Jul 29


 Today is my birthday! That always makes me look back on things. The most immediate thing that comes to mind is my need to keep things in perspective.

We all get so caught up in what we are doing that sometimes we forget to take the time to see where we are right now. Take a look back and see all the things you've gone through in life and enjoy where you are now.

I so often look forward at what is happening in the near and far future that the joy of the present takes a back seat.

So today I'm going to breathe deep, smile, and enjoy the now.

If this doesn't seem relevant to software development, think again. We are always running hard trying to meet a deadline or addressing an issue. Take the time to look back at all the progress you and your teams have made over the last year.

Hopefully it will make you smile. Smile

Jul 26

Sprint demonstrations are important for more than just the development team. They are the opportunity for clients and client representatives to provide early feedback on what is being developed. It is an opportunity to get a first look at the new functionality so that when it is released you are not seeing it for the first time.

Attending sprint demonstrations is a valuable use of your time. Anyone who uses an application or supports clients using an application should attend sprint demonstrations whenever possible.

Attending a sprint demonstration should be something that is done actively. It is your opportunity to raise questions, issues, make suggestions and provide your input on how things being added to the application should function. It is your opportunity to give input on how things that you need to use and support work.

Use this opportunity to help make the applications you work with better, easier to use, and easier to support.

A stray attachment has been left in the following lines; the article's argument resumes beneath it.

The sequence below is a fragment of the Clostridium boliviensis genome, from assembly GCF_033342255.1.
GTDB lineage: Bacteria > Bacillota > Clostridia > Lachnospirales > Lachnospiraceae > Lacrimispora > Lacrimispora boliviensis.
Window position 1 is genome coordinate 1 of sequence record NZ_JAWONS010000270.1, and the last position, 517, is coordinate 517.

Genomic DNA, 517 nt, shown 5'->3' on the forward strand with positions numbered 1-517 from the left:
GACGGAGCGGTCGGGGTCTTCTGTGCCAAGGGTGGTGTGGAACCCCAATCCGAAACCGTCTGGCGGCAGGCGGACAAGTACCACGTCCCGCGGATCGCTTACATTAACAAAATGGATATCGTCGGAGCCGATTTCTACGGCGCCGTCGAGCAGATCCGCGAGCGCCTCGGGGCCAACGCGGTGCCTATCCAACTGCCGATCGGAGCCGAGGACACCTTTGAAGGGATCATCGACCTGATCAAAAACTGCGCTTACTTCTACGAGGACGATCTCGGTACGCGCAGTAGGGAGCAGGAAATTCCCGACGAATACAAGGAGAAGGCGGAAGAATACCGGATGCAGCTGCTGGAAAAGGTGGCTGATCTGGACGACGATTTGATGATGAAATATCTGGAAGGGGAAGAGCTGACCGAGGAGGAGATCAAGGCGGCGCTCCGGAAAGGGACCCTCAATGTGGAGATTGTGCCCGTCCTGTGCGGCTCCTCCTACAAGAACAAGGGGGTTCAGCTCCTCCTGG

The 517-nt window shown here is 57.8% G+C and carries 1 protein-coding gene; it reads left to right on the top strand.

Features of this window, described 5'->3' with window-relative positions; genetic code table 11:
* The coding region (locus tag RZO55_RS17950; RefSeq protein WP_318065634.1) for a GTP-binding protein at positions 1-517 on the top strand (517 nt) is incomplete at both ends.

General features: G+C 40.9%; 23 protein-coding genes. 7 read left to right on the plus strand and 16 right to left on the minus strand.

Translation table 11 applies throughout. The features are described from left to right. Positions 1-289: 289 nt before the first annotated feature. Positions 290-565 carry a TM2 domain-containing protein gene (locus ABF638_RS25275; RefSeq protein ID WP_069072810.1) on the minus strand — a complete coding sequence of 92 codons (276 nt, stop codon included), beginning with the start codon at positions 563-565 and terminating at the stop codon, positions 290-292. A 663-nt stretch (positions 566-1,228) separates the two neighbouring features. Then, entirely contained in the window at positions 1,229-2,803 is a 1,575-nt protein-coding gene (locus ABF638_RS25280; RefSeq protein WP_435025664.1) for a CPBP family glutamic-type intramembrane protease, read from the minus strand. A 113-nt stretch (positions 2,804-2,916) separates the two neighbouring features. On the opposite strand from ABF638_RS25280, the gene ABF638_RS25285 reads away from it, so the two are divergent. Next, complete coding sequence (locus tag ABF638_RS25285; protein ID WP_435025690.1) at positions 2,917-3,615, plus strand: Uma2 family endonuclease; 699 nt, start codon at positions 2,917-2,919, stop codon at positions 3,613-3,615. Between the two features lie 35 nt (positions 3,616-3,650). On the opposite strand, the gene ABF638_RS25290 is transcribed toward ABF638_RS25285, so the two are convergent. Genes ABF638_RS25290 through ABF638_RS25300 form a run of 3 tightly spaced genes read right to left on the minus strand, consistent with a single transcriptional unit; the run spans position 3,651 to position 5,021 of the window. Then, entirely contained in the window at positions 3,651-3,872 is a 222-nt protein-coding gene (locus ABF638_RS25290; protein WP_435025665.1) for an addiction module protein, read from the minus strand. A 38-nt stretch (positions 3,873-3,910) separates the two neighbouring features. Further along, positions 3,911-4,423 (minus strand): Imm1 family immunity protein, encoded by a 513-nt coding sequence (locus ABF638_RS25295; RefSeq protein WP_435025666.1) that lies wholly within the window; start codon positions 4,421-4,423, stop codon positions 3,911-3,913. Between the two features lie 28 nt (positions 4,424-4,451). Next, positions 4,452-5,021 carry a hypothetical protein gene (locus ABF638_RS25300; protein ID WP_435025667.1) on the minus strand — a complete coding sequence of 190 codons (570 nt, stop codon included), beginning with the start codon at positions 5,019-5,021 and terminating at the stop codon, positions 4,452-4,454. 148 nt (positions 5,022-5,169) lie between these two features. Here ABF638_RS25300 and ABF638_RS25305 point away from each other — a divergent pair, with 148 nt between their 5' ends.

How a sprint demonstration is handled varies but the key value is to get real feedback on what is being built. Anything that helps deliver this value is reasonable to consider doing. Feel free to suggest changes to the demo meeting format that would help make this value more real.

Please- attend sprint demonstrations whenever possible and be part of making things work better.

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Jul 22

I've been seeing a lot of articles and books out there talking about how motivation is not about money. Ideas that bonuses are more harmful than helpful and that what really motivates people to commit themselves to their work are relationships and culture. It's the people and being emotionally invested in what you do, not the money.

Well, this is true- in part. People are motivated by these things more than by money but that is not the whole story.

Take a quick search on Google and you can find plenty of the books, websites, seminars etc. on this topic all purporting to tell companies how more money isn't necessary and probably even a bad idea. Remember that these are people trying to sell advice to companies who are looking to keep expenses down. They are selling the answers companies want to hear.

Even though there is some truth to their answers- all good scams involve a grain of truth. I'm not saying that these things are all scams- just that they smell suspicious to me.

The reality is that if your compensation system undervalues your people they will leave. The folks that leave will be the most qualified as they are most able to find someone who will pay them a fair market rate.

If you are being paid 20% under market it doesn't matter how much you love your job. Eventually reality will hit home and you will realize staying where you are or leaving can mean the difference between your kids going to college or not. It might be the difference in retiring at age 55 or 65. These realities will eventually take precedence over liking your job and the people at work.

So please, before you decide to forego bonuses or raises think about reality. When you review the pay scale of your teams take a look at the actual market. If you pay your workforce significantly under market you will lose good people.